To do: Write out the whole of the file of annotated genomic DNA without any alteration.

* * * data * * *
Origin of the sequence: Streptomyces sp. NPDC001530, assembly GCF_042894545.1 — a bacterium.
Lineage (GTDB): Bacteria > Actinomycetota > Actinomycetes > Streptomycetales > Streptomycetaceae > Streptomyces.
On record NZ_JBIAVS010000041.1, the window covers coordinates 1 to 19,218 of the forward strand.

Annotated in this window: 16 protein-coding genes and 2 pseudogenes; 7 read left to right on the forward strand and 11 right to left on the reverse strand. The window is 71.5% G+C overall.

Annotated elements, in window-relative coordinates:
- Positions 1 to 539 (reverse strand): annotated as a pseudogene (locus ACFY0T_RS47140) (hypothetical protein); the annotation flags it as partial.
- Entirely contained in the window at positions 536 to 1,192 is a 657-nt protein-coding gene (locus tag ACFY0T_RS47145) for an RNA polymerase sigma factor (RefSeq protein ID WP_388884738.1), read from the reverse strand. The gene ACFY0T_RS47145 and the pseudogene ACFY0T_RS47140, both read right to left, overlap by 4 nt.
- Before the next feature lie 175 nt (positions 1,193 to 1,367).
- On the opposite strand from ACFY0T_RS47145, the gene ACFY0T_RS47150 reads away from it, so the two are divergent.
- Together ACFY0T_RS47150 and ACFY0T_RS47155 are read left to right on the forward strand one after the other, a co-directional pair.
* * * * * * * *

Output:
Origin of the sequence: Streptomyces sp. NPDC001530, assembly GCF_042894545.1 — a bacterium.
Lineage (GTDB): Bacteria > Actinomycetota > Actinomycetes > Streptomycetales > Streptomycetaceae > Streptomyces.
On record NZ_JBIAVS010000041.1, the window covers coordinates 1 to 19,218 of the forward strand.

Annotated in this window: 16 protein-coding genes and 2 pseudogenes; 7 read left to right on the forward strand and 11 right to left on the reverse strand. The window is 71.5% G+C overall.

Annotated elements, in window-relative coordinates:
- Positions 1 to 539 (reverse strand): annotated as a pseudogene (locus ACFY0T_RS47140) (hypothetical protein); the annotation flags it as partial.
- Entirely contained in the window at positions 536 to 1,192 is a 657-nt protein-coding gene (locus tag ACFY0T_RS47145) for an RNA polymerase sigma factor (RefSeq protein ID WP_388884738.1), read from the reverse strand. The gene ACFY0T_RS47145 and the pseudogene ACFY0T_RS47140, both read right to left, overlap by 4 nt.
- Before the next feature lie 175 nt (positions 1,193 to 1,367).
- On the opposite strand from ACFY0T_RS47145, the gene ACFY0T_RS47150 reads away from it, so the two are divergent.
- Together ACFY0T_RS47150 and ACFY0T_RS47155 are read left to right on the forward strand one after the other, a co-directional pair.